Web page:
Emin achieved notoriety both in the art world and in the popular press as the enfant terrible of British art, a result not only of her outlandish behaviour but also of her starkly confessional work, based on an unorthodox upbringing and turbulent private life. In ...

Article

Kevin Concannon

(b Woodbridge, Suffolk, May 15, 1948)

English musician and artist. Eno studied fine art at the Ipswich School of Art under the tutelage of Tom Phillips (who introduced him to John Cage’s Silence) and at the Winchester Art School from 1964 to 1969. In 2007 he was awarded an Honorary Doctorate by the Royal College of Art. Eno is best known as a rock musician, first with the band Roxy Music from 1971 to 1973, and afterwards recording as a solo artist and with other musicians. He was inspired to work with tape loops by Steve Reich (b 1936) after hearing that composer’s It’s Gonna Rain (1965). He is known for ‘ambient’ music (which he named) as well as ‘generative’ music, terms popularized by Eno to describe respectively music that blends with the environment and can be listened to or ignored, and music that is ever-changing and generated by a system. Ambient and generative scores have typically accompanied his visual art installations. He is also well known as a producer of albums by rock luminaries such as Talking Heads and U2. In ...

Article

Annamaria Szőke

(b Budapest, July 4, 1928; d Budapest, May 22, 1986).

Hungarian architect, sculptor, conceptual and performance artist, teacher, theorist and film maker. He came from a Jewish–Christian family, many of whom were killed during World War II. In 1947 he began training as a sculptor at the College of Fine Arts in Budapest, but he left and continued his studies in the studio of Dezső Birman Bokros (1889–1965), before training as an architect from 1947 to 1951 at the Technical University in Budapest. During the 1950s and early 1960s he worked as an architect and began experimenting with painting and graphic art, as well as writing poems and short stories. During this period he became acquainted with such artists as Dezső Korniss, László Latner and, most importantly, Béla Kondor and Sándor Altorjai (1933–79), with whom he began a lifelong friendship. In 1959 and 1963 he also enrolled at the Budapest College of Theatre and Film Arts but was advised to leave both times....

Article

Robert J. Belton

(b Jassy [now Iaşi], Romania, Aug 29, 1933).

Canadian sculptor, film maker, costume designer, playwright and poet of Romanian birth. His formal art training began in 1945 but in 1950 he emigrated to Israel. From 1953 he studied at the Institute of Painting and Sculpture in Tel Aviv. Etrog’s first one-man exhibition took place in 1958 and consisted of Painted Constructions, wood and canvas objects blurring the distinctions between painting and low relief (see Heinrich). In these works he tried to embody uncertainties that stemmed from his experience of Nazi aggression as a boy. The results were loosely expressionistic versions of geometric abstraction, derived in part from the work of Paul Klee.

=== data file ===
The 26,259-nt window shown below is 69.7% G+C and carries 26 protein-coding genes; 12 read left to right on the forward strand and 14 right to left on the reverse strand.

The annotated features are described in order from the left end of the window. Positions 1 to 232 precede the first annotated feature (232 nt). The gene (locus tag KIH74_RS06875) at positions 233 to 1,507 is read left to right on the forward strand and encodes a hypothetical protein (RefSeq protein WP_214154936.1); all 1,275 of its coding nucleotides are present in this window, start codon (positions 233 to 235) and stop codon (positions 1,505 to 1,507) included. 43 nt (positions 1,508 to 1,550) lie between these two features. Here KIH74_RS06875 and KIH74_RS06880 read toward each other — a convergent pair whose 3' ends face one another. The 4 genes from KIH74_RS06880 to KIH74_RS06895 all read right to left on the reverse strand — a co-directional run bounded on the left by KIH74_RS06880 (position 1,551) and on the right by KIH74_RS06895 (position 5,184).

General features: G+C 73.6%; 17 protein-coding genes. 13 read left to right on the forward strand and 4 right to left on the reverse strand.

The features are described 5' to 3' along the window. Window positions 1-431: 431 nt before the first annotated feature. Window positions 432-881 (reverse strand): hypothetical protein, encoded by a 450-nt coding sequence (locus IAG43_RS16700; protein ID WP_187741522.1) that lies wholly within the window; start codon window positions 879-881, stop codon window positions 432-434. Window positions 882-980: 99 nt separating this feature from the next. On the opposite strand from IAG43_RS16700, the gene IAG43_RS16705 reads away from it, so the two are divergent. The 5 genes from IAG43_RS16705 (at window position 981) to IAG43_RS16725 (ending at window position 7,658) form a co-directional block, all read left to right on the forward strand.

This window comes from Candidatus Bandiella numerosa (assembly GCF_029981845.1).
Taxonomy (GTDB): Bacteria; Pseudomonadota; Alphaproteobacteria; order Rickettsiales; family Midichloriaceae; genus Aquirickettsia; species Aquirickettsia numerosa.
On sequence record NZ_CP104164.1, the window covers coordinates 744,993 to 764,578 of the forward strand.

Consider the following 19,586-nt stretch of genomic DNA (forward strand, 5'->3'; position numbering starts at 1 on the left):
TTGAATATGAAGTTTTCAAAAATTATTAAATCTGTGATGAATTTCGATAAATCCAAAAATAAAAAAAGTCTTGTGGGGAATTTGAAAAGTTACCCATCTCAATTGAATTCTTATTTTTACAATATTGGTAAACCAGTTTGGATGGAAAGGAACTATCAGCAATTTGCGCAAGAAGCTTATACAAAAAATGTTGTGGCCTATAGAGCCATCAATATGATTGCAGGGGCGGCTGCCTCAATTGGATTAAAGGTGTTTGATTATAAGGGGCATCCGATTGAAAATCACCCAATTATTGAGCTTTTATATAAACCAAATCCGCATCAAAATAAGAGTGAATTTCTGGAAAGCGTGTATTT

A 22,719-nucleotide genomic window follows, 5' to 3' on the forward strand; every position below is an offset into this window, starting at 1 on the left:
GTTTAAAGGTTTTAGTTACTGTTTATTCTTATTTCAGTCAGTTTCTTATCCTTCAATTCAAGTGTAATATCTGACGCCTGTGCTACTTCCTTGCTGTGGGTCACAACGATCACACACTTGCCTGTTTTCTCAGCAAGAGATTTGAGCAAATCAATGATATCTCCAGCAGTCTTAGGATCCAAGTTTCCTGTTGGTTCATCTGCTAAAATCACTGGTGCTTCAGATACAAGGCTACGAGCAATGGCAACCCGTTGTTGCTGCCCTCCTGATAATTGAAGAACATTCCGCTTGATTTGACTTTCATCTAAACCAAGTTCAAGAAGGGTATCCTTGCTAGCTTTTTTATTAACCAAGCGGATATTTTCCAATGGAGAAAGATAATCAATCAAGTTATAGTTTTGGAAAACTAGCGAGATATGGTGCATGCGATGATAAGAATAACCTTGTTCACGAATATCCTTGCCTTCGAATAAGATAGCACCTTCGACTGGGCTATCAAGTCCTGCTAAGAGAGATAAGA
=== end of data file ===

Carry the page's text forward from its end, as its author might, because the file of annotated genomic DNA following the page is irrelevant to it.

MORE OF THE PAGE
Assisted by the painter Marcel Janco, Etrog went on a scholarship to New York, where he was inspired by Oceanic and African artefacts he saw in the collections there. This led to a preoccupation with organic abstractions, flowing totemic forms, and metaphors of growth and movement, seen in ...

Article

John-Paul Stonard

[Höllinger, Waltraud]

(b Linz, 1940).

Austrian film maker, video artist, photographer and performance artist. After studies in Linz and Vienna (1955–64) and work as a script girl, film editor and film extra (1965–8), she signalled her decision to follow a career as an artist by changing her name to Valie Export (a combination of the abbreviated form of her forename and a reference to a popular brand of cheap Austrian cigarettes, ‘Austria Export’). The provocative and politically engaged stance she then developed in her work constituted a relentless exploration of feminist issues and a wish for direct social change as a result of her activities as an artist. In one of her best-known earlier works, Genital Panic (1969), originally an impromptu performance in a Munich cinema, she confronted audience members wearing trousers exposing her genitals. This work was later made into a photographic poster depicting the artist wearing the same confrontational apparel, sporting a wild hair-do and holding a gun. Agitational erotic interaction had also featured in a well-known street performance of the same year, ...

Article

Reena Jana

(b Cologne, Germany, 1969).

American mixed-media artist of German birth and Asian descent. Ezawa studied at the Kunstakademie in Düsseldorf (1990–94) before moving to San Francisco in 1994. He received a BFA from the San Francisco Art Institute (1995) and an MFA from Stanford University, Palo Alto, CA (2003). Ezawa is not a photographer, but his work centers around photography; he has used a variety of media, from digital animations to paper collages and aquatint prints, to revisit some of the world’s most familiar, infamous and historically significant news photographs, television broadcasts and motion-picture stills (see The Simpson Verdict). All of Ezawa’s work utilizes the artist’s signature style of flat, simple renderings that are cartoonlike and also suggest the streamlined and colorful style of Pop artist Katz, Alex.